• 1/2 teaspoon kosher salt, plus more to taste
  • 1/4 teaspoon freshly ground black pepper, plus more to taste
  • 2 large shallots, chopped (about 1/2 cup)
  • 2 garlic cloves, chopped
  • 1 cup part skim ricotta cheese
  • 1 tablespoon brown sugar
  • 1 package small wonton wrappers

Preheat the oven to 375 degrees F. On a baking sheet toss together the butternut squash, 2 tablespoons of olive oil, Italian seasoning, salt, and pepper. Bake in the oven until soft and golden, about 25 minutes. Meanwhile, heat the olive oil in a small sauté pan over medium heat. Cook the shallots and garlic until lightly golden, about 3 minutes.

In a food processor, combine the butternut squash mixture, the shallot mixture, and the ricotta cheese and pulse a few times to blend. Add the brown sugar and sprinkle with salt and freshly ground black pepper. Pulse until smooth.

To make the tortellini, lay out 6 wonton skins, keeping the remaining skins inside the package or under a very lightly dampened paper towel. Place 1 tablespoon of squash mixture in the middle of each skin. Dip a pastry brush in a little water and wet the edges of the skin. Gently fold the square wrapper into a triangle, making sure the edges are securely closed and there are no air pockets inside. Dampen the two bottom corners of the longest side of the triangle and gently bring them together, pressing lightly to secure. Place the formed tortellini on a baking sheet and cover with plastic wrap. Before laying out another 6 wonton sheets, be careful to dry the work surface. This will help keep tortellini from sticking to the baking sheet. Continue until all the butternut squash mixture is used. There should be approximately 36 tortellini. I had several more, but I think my squash was more than 2 lbs. (The tortellini can be formed, frozen on the baking sheet, transferred to a tightly sealed plastic bag or container and stored for up to six months. To cook, simply toss the frozen tortellini into the salted boiling water and cook for 4 minutes.)

To cook and serve, bring a large pot of salted water to a boil, and add the tortellini.  They are done when they float to the top, about 3 minutes.

Bacon and Sage Cream Sauce

  • 3 slices bacon
  • 1 tablespoon flour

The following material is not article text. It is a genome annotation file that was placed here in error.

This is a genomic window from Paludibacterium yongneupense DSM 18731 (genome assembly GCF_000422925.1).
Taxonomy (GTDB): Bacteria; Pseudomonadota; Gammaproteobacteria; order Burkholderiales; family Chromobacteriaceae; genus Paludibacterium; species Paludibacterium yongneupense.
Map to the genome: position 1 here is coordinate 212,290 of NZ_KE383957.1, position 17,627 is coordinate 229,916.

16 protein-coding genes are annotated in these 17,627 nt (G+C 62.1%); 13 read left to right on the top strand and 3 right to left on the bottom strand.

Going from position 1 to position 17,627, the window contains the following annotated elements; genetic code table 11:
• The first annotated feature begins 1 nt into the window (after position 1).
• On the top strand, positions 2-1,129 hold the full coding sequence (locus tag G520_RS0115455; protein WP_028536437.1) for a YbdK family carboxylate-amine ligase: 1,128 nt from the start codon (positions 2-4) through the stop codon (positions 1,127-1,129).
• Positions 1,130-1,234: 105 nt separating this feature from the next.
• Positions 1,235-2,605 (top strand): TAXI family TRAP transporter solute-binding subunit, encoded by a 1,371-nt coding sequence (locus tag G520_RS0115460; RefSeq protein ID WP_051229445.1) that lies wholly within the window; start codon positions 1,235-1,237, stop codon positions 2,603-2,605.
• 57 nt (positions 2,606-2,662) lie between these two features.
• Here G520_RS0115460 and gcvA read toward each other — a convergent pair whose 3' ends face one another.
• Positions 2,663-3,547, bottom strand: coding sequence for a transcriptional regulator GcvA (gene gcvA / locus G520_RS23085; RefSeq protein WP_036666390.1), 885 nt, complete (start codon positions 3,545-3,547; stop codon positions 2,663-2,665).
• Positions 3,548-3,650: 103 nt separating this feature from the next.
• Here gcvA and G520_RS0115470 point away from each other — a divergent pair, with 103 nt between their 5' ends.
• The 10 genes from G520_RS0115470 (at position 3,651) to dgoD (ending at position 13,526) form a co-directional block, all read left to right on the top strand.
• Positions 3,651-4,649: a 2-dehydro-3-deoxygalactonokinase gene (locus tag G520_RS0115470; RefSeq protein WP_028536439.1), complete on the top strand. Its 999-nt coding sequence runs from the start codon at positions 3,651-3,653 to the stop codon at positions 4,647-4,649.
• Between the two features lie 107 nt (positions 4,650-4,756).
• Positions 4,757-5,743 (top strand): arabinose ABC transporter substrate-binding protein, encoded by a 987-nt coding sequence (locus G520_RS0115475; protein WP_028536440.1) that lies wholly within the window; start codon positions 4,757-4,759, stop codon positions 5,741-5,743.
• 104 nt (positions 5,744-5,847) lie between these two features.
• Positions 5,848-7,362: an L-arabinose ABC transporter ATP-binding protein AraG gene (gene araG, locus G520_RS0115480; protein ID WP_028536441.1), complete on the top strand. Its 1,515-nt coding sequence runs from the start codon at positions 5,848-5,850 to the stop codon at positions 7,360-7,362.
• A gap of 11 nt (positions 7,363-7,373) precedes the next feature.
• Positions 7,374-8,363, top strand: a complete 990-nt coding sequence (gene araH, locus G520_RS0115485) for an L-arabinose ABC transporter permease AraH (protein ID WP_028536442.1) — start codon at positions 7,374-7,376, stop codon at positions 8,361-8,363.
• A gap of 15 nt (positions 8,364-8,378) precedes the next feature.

• 1 cup chicken broth (may use less)
  • 6-8 sage leaves, chopped
  • Splash of cream

Cook the bacon until crisp, remove from pan to drain, and crumble.  Mix flour into the bacon grease to create a roux.  Pour in about ½ cup of chicken stock, whisking to combine.  The mixture should begin to thicken.  Add more broth if it seems too thick.  Add sage leaves and cream, whisking again.  Continue to add broth to reach desired consistency.  Taste for seasoning.  Drizzle over tortellini, and top with the bacon crumbles.

Chicken Taco Salad

Remember last week when I said no one needs a salad recipe? I still stand by that, and this is again NOT a salad recipe…it is a salad COMPONENT recipe.  There is a HUGE difference (sort of).  We try to eat fairly healthily, and dinner salads are a great way to pack in some extra veggies and lean protein.  But like other things, you can get stuck in a salad rut, which is where these component recipes come in handy.

This recipe is for a marinade.  In this particular instance, I marinated boneless, skinless chicken tenders, though I think it would be great on beef as well, or on seafood (for a shorter period of time).  The Latin vibe of this marinade set the tone for the salad…a Chicken Taco Salad. 

We marinated and grilled the chicken, and served it with chopped leaf lettuce, black beans, fresh salsa, shredded cheese and some crushed tortilla chips.  For a dressing, I whisked together lime juice, a chopped chipotle pepper, some sour cream and salt and pepper.  We didn’t have any, but avocado would be great here. 

It was a great light dinner, and completely different from the flank steak salad last week. Really, there is no reason to get stuck in a boring salad rut.  Use different marinades and homemade dressings to had some variety to your healthy eating!

Honey Chipotle Marinade

  • 1 lime, juiced
  • 1-2 canned chipotle in adobo peppers, chopped, depending on your desired spice level
  • 2 tablespoons honey
  • 1 garlic clove, minced
  • Handful of cilantro, roughly chopped
  • ¼ canola oil
  • Salt and pepper

Whisk together all marinade ingredients.  In a ziptop bag, combine protein and marinade. If marinating chicken or beef, leave in the fridge over night.  If marinating seafood, about an hour in the fridge should do it.  You don’t want the acid from the lime juice to start cooking the fish!

This is not a salad recipe

This is not a salad recipe.  You know how to make a salad.  Lettuce, veggies, something crunchy, some protein, and voila, instant dinner/lunch/brunch/linner/etc.  You want a flank steak marinade recipe?  Covered. Easy peasy.

This is a recipe for salad dressing.  In my experience, people do not realize how simple it is to make homemade salad dressing and how much better tasting and better for you it is.  Aside from a bottle of Newman’s Own I keep in the fridge at my office for emergencies (you never know), I have not bought salad dressing in a year or more.  The recipe below is my favorite.  It’s light, tangy, and very versatile.  You can leave it in the fridge, covered, for about a week.  It will revolutionize your salads…and maybe your life.  Trust me.

Simple Salad Dressing

  • 3TB white balsamic vinegar
  • 2 tsps dijon mustard
  • 1 small shallot, finely diced
  • ½ tsp sugar
  • 4TB olive oil
  • Salt and pepper

Whisk together first 4 ingredients.  Stream in olive oil and whisk to fully emulsify.  Season with salt and pepper.  Makes enough dressing for 4-5 servings of salad, depending on how much you like!